Lessons From Warm-Weather Trail Camera Work

While deer in our Northeast Region are now beginning to change from soft antlers in velvet to hard antlers, this is a look back at this summer, when bucks were growing their antlers.

In my first rut report this year, I suggested getting an early start setting out trail cameras. My first trail cams went up on May 28 in an attempt to monitor the growth of buck antlers. The first of these I checked had no photos, no doubt the result of some foolish mistake on my part.

The SD card had been stolen from the second trail cam I checked. It had been replaced, but was missing the mark I put on my SD cards and trail cams. I started doing this a few years ago when I became suspicious that SD cards were being stolen. When you see fresh deer tracks, photos should be on the memory cards.

At least the thieves did not take my trail cams. How they drew the line between it being ethical to steal memory cards but not to steal the trail cams is bewildering.

My third spring-set trail cam was a winner. It had the photo shown at the right, which is the buck that would become the 12-point shown at the left, as mentioned in my previous rut report.

The buck was just starting to grow its antlers. The mass and branching at this early stage shows promise for what will become of these antlers after just a few months. Notice the body profile and the thick waist. This is an older deer, maybe five years or older.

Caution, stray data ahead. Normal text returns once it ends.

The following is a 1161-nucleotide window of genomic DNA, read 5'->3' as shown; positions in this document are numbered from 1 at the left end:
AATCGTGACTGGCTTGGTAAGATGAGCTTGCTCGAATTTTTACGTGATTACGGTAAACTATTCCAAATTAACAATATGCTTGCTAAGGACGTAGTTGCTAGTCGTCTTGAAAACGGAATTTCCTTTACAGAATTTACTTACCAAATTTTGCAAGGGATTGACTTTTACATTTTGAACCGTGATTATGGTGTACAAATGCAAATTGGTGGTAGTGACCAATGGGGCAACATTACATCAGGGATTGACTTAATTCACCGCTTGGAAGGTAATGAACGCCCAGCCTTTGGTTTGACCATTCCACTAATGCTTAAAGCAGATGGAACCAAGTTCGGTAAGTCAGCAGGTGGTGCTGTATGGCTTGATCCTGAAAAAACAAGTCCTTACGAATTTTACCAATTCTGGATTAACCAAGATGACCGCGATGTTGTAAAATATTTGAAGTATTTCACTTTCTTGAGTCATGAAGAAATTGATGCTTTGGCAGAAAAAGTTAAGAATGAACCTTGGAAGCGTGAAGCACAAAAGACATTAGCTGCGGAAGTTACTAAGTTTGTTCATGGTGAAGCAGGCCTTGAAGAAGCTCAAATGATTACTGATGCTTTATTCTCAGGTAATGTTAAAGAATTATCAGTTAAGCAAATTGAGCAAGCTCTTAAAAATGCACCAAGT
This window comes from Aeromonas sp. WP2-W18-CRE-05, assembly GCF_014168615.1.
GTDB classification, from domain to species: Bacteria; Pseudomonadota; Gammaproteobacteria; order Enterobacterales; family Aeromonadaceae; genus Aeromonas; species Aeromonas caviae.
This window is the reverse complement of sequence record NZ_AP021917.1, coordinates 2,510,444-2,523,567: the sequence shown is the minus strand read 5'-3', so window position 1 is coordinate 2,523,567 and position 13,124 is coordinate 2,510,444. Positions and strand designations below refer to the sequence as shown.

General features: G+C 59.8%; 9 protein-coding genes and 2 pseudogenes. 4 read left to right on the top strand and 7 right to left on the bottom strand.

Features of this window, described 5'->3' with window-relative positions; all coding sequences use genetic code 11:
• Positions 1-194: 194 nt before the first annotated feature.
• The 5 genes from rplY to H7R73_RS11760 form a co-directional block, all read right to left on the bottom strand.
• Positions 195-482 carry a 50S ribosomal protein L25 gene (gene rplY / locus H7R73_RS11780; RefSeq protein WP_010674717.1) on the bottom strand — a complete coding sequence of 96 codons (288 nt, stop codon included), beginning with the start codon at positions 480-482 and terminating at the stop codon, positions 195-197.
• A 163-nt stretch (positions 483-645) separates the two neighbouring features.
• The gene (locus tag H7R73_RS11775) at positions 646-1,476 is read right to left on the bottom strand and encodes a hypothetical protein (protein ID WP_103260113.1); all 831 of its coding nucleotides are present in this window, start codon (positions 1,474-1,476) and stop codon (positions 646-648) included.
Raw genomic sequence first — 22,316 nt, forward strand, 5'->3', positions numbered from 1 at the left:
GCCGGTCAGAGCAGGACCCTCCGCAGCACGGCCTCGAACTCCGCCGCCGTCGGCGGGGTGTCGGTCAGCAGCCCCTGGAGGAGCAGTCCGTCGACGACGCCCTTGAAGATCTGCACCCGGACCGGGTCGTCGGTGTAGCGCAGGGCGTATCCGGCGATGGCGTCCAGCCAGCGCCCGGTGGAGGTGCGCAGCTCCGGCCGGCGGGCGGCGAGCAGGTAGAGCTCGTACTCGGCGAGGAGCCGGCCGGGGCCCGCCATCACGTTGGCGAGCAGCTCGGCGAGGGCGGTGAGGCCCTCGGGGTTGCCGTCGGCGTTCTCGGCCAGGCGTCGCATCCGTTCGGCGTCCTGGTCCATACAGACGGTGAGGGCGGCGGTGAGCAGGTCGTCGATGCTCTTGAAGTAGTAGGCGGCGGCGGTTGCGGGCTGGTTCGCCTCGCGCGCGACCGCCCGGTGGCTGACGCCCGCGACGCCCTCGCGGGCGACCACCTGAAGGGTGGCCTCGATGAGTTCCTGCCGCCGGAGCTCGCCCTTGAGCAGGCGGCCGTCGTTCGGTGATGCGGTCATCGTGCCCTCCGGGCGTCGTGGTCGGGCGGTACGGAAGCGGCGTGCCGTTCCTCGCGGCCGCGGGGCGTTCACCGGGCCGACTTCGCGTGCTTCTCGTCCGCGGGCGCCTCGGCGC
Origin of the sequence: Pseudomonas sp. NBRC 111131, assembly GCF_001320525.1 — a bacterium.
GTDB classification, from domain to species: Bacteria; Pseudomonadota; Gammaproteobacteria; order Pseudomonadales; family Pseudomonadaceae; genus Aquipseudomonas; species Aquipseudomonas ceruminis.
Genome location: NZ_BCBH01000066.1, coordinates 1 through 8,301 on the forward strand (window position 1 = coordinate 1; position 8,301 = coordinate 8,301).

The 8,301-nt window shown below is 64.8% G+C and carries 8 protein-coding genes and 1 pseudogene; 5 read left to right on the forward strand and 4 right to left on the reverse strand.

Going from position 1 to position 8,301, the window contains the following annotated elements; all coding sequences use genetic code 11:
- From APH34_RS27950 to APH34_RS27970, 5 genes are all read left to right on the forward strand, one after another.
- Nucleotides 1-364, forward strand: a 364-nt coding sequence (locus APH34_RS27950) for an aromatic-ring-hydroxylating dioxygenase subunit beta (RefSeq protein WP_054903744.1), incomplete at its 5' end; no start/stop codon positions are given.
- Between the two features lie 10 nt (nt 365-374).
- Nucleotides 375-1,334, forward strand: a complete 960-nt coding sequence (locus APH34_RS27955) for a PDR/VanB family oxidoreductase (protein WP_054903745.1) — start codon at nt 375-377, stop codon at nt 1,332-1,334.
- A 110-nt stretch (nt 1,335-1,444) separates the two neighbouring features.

Setting out trail cams over the past several days has revealed some changes in deer patterns. A property in Crawford County, Pennsylvania, which is owned by a relative of mine, is a great place to set trail cams for big bucks.

While scouting my traditional places to set up the trail cams, I found that that deer in the area changed their movement patterns. A couple of trails that had been well worn year-around now are not used at all. The new trails are not far away, which begs the question, why?

Changing movement patterns is not unusual for deer, since the better feeding places may change from one year to the next, and from one season to the next. But the changes I noticed in this particular large wood lot are not changes in direction, nor are they changes by large distances, in most cases no more than 10 yards of nearly parallel directions.

One of the biggest mistakes I see deer hunters making is habit hunting: hunting the same place year after year, at the same stand, no matter what is going on around them. Forests and all deer habitats evolve. Plants and trees go through stages of succession, which has a great deal to do with where deer can find food.

In forested areas, deer populations tend to grow after timber cuts. A lot of sunlight reaches the ground, promoting growth of things deer eat and can reach. But then the section grows to the pole timber stage and there is little to eat so deer go elsewhere. Years later the area becomes mature forest, which produces mast crops. This may not support as many deer as the few years immediately following the timber cut, but it will support many more deer than the pole timber stage could do.

Changes in farmland habitat might take place from one year to the next as farmers change the crops they plant. But since this forest evolution takes decades to complete, few deer hunters even notice it happening.

Looking for changes taking place should be a top priority when you do your deer scouting. Be observant to all than is happening.